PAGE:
Felix E. Schweizer will introduce Dr. Newsome on July 18. Dr. Schweizer received his Diploma in Biology in1983 and his Ph.D. in Biochemistry in1989 from the University of Basel, Switzerland. Upon completing his degree, Dr. Schweizer was a Postdoctoral Fellow at the Friedrich Miescher Institute in Switzerland from 1989 to 1990. From 1990 to 1994, Dr. Schweizer was a Postdoctoral Fellow in the Department of Molecular and Cellular Physiology at Stanford University Medical Center, and from 1994 to 1998, he was a Postdoctoral Fellow and Research Associate in the Department of Neurobiology at Duke University. Since 1998, Dr. Schweizer has been an Assistant Professor in the Department of Neurobiology at the University of California at Los Angeles. He has received numerous honors, most recently a Stein-Oppenheimer grant. Dr. Schweizer was a student in the Neurobiology course at the MBL in 1986, where he later served as a member of the faculty (1998-2000). He was a Grass Fellow in 1994, and served as Associate Director of the Grass Laboratory at MBL in 1997. Dr. Schweizer is a member of the Society for Neuroscience, the Society for General Physiologists, and the USGEB (Association of Swiss Societies for Experimental Biology).
Eve Marder will introduce Dr. Newsome on July 19. Dr. Marder received her A.B. in Biology from Brandeis University in 1969 and her Ph.D. in Biology from the University of California, San Diego in 1974. She was a postdoctoral fellow first in the Biology Department of the University of Oregon from 1974 to 1975 then in the Laboratoire de Neurobiologie at the Ecole Normale Supérieure in Paris, France from1975 to 1978. Dr. Marder was an Assistant Professor (1979-1984) and an Associate Professor (1984-1990) in the Department of Biology at Brandeis University, where she has been Professor in the Department of Biology and Volen Center since 1990. Dr. Marder was the Cornelius Wiersma Visiting Professor of Biology at Caltech in 1994 and has been the Victor and Gwendolyn Beinfeld Professor of Neuroscience at Brandeis University since 1994. Dr. Marder is a member of the American Association for the Advancement of Science, the Society for Neuroscience, the Biophysical Society, and the International Society for Neuroethology. She has received numerous fellowships and honors, including the McKnight Foundation Scholars Award, the Jacob Javits Award in Neuroscience, NINDs, the McKnight Foundation Development Award, and a 1995 MERIT Award, NIMH, among many others. She is on the editorial boards of several publications, including Journal of Neurophysiology, Journal of Neuroscience, Current Biology, Journal of Neurobiology, among others and sits on numerous neuroscience review panels.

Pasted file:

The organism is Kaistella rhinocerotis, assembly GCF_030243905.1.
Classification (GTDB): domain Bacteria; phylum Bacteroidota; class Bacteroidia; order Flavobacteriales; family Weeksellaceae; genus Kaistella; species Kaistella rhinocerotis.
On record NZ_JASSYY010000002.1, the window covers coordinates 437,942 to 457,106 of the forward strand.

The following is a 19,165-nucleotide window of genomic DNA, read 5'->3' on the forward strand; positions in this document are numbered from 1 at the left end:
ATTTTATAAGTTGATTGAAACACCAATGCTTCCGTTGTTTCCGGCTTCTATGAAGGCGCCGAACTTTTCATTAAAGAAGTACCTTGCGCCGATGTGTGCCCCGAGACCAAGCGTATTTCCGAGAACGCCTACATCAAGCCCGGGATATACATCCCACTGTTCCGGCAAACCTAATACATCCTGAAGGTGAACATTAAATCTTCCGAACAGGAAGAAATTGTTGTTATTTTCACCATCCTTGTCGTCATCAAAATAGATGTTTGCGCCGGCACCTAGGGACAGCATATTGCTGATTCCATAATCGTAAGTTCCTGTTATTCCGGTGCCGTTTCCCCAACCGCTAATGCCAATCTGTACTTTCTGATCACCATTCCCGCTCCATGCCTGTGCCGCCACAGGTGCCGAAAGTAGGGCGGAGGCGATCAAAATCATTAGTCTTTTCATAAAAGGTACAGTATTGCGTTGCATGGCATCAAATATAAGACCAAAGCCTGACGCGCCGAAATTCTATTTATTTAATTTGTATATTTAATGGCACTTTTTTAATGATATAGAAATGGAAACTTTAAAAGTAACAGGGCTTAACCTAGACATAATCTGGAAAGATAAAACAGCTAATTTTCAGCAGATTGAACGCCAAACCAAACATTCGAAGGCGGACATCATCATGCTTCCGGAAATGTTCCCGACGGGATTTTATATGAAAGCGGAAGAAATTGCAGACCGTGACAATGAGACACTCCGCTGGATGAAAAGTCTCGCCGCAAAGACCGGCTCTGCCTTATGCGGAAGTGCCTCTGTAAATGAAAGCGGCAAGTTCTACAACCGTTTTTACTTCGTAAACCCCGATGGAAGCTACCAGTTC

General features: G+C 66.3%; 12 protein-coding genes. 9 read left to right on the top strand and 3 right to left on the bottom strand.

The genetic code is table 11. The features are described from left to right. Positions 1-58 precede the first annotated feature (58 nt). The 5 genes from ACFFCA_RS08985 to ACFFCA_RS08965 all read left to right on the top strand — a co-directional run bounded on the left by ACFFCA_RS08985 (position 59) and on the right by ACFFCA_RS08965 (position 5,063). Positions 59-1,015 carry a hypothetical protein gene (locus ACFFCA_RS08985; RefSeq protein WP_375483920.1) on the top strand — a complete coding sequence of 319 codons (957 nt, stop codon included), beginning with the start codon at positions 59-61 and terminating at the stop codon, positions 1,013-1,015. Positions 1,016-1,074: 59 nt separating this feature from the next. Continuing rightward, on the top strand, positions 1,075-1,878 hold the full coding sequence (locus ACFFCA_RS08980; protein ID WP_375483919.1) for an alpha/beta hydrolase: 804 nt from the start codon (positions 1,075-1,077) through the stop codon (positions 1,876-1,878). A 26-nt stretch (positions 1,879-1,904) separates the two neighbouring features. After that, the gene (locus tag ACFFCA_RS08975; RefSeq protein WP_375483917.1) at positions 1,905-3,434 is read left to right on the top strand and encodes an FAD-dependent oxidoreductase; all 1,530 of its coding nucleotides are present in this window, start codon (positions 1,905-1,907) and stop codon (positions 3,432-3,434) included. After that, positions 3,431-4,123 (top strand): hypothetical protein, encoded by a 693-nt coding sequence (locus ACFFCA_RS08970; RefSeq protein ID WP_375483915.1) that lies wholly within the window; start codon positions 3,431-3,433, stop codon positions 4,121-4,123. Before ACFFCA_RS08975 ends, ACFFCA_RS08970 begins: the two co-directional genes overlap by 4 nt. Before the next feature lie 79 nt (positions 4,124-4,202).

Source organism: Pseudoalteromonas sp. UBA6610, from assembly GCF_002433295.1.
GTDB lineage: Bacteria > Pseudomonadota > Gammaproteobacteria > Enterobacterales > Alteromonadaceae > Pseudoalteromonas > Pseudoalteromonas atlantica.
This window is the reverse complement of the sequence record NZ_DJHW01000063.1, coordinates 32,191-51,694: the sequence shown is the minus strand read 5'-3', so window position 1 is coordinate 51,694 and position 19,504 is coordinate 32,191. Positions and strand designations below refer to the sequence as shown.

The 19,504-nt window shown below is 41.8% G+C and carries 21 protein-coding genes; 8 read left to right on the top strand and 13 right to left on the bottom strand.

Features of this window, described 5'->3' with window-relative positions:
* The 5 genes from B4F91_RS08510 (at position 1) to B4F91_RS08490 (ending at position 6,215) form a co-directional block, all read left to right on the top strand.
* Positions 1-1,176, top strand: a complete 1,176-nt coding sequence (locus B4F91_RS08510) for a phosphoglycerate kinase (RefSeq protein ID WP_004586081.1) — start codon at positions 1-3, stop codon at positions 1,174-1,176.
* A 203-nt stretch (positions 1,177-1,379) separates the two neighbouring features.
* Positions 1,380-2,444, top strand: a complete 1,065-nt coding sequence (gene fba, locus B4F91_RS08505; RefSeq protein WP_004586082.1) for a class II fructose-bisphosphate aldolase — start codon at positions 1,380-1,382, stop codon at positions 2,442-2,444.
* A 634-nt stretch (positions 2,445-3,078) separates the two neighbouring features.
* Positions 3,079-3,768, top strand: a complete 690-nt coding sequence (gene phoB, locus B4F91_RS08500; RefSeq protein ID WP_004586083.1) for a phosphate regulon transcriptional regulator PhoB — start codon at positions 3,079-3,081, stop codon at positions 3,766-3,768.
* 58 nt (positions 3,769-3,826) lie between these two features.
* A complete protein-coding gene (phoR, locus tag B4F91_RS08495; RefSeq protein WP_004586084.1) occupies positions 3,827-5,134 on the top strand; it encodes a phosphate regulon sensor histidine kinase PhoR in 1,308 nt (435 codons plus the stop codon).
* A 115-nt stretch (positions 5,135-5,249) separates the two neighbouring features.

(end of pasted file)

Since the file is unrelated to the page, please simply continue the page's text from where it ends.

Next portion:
The Marine Biological Laboratory is an independent scientific institution, founded in 1888, that undertakes the highest level of creative research and education in biology, including the biomedical and environmental sciences.